It’s nearly impossible to be a “heavy” indie band and not be compared to Mogwai or called “prog.” Scotland’s Aereogramme has the added burden of sharing a home country with Mogwai, so the parallels are inevitable. And I might as well get it out of the way: sometimes they really do sound like Mogwai. But I think I’ll stop myself before I get to prog. Since the dawn of the decade, Aereogramme has been playing “progressive,” yet intensely emotional and heavy indie rock, executed with pomp and with heroism, but without the inherent geeky implications.
With or without teenage symphonies to twelve-sided die, Aereogramme is an ambitious band, and it’s hard not to ignore the ten minute orchestral centerpiece on their new record, Seclusion. In fact, it’s hard not to be annoyed by this particular centerpiece, for it makes up one third of the entire album. It’s surrounded by only five other songs, thereby making Seclusion Aereogramme’s shortest album yet. Still, that one song is the longest in their three-album canon, throws synthesized strings, explosive climaxes and even some throat-bustin’ screaming in to make it that much bigger of a production.
As impressive a midsection as “The Unraveling” is, the five other songs are far more accessible, and avert any signs of “prog” along the way. Opener “Inkwell,” like much of the band’s earlier material, recalls Sunny Day Real Estate in their prime. “Dreams and Bridges” is somewhat more mystical in nature, with appropriately dreamy vocals and guitar effects, yet rocks heartily during the choruses. Still, the volume doesn’t leap as far as one might expect, maintaining a relatively steady level of loud all the way through until the doom metal section at the end, where it becomes even louder.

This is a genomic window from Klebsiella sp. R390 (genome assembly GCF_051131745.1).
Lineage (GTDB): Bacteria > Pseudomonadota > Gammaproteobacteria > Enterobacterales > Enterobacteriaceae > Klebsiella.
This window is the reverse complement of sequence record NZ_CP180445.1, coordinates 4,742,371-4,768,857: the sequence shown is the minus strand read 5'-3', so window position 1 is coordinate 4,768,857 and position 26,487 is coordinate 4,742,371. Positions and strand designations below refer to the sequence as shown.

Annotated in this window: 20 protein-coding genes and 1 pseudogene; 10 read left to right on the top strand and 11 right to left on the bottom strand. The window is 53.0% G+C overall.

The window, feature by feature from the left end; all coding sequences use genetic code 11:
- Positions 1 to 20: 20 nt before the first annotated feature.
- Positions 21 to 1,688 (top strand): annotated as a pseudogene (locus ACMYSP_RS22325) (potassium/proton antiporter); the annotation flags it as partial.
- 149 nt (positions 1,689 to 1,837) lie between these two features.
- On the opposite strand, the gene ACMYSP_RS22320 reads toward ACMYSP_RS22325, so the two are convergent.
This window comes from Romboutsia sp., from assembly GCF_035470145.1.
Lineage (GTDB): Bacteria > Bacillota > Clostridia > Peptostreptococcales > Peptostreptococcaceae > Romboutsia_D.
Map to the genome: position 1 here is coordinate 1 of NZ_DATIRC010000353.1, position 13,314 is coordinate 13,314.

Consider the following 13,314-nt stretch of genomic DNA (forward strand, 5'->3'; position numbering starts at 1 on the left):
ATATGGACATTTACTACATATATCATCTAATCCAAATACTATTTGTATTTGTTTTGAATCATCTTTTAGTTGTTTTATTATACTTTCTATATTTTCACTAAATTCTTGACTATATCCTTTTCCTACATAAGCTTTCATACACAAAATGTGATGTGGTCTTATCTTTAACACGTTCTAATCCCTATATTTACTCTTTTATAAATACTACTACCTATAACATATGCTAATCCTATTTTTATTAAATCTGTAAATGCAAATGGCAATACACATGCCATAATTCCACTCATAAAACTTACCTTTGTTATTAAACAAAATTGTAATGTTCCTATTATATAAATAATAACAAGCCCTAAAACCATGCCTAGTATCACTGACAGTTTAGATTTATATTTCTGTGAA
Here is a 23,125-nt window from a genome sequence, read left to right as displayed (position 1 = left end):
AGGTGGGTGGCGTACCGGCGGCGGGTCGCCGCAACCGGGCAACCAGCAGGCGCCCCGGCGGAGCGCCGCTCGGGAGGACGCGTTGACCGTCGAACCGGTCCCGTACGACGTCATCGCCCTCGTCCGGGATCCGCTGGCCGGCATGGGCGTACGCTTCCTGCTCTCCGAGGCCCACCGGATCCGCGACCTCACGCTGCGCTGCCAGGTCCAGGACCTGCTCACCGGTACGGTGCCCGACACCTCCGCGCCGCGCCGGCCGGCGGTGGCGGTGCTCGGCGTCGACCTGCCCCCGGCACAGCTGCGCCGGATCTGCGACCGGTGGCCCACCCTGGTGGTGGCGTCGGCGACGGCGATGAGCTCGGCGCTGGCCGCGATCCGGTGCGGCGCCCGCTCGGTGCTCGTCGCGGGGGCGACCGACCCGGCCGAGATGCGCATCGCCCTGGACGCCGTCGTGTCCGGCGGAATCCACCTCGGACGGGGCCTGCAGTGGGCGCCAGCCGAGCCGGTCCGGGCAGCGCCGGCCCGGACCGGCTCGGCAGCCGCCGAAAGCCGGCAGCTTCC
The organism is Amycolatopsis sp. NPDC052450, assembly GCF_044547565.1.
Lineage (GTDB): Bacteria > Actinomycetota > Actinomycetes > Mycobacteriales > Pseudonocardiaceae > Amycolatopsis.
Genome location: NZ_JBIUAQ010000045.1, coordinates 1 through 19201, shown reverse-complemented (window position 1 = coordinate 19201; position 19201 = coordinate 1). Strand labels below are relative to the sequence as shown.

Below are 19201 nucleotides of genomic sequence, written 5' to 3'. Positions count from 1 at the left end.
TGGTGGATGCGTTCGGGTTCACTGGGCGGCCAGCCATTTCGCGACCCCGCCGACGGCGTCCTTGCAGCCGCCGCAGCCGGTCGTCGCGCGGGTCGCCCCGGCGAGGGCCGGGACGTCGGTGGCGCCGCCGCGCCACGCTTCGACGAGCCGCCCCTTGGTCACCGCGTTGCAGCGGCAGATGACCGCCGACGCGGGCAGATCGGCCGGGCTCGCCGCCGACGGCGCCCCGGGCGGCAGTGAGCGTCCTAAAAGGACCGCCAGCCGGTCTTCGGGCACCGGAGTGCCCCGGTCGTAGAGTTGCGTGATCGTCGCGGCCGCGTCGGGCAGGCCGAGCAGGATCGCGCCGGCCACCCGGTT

Curiously included on the album is a cover of The Flaming Lips’ “Lightning Strikes the Postman,” and for what it’s worth, is pretty darned good. If nothing else, the band takes an already great song and avoid diminishing its quality merely by playing a similarly rocking version, albeit one slightly slower and murkier. No prog band that I know would ever include such a thing. Yet, it would have been nice to see a few more songs. But that’s meant to be taken as a compliment guys. Really, a few more “Inkwells,” is that too much to ask?
Jeff Terich is the founder and editor of Treble. He's been writing about music for 20 years and has been published at American Songwriter, Bandcamp Daily, Reverb, Spin, Stereogum, uDiscoverMusic, VinylMePlease and some others that he's forgetting right now. He's still not tired of it.